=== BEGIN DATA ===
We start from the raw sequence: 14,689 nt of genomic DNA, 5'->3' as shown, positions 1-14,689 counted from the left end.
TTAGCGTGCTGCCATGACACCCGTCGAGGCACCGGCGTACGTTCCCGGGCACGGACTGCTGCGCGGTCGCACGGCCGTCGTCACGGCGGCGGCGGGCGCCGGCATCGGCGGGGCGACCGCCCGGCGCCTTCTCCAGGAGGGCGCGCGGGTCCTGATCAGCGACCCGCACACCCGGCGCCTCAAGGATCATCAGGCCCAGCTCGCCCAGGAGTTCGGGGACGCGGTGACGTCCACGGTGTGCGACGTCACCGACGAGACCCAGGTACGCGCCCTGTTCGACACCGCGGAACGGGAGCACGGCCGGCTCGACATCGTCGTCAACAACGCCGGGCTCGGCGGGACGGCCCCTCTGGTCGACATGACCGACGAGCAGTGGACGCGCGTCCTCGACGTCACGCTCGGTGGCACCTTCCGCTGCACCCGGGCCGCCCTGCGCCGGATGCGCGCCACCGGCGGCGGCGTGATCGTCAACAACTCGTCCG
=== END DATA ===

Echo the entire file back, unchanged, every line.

We start from the raw sequence: 14,689 nt of genomic DNA, 5'->3' as shown, positions 1-14,689 counted from the left end.
TTAGCGTGCTGCCATGACACCCGTCGAGGCACCGGCGTACGTTCCCGGGCACGGACTGCTGCGCGGTCGCACGGCCGTCGTCACGGCGGCGGCGGGCGCCGGCATCGGCGGGGCGACCGCCCGGCGCCTTCTCCAGGAGGGCGCGCGGGTCCTGATCAGCGACCCGCACACCCGGCGCCTCAAGGATCATCAGGCCCAGCTCGCCCAGGAGTTCGGGGACGCGGTGACGTCCACGGTGTGCGACGTCACCGACGAGACCCAGGTACGCGCCCTGTTCGACACCGCGGAACGGGAGCACGGCCGGCTCGACATCGTCGTCAACAACGCCGGGCTCGGCGGGACGGCCCCTCTGGTCGACATGACCGACGAGCAGTGGACGCGCGTCCTCGACGTCACGCTCGGTGGCACCTTCCGCTGCACCCGGGCCGCCCTGCGCCGGATGCGCGCCACCGGCGGCGGCGTGATCGTCAACAACTCGTCCG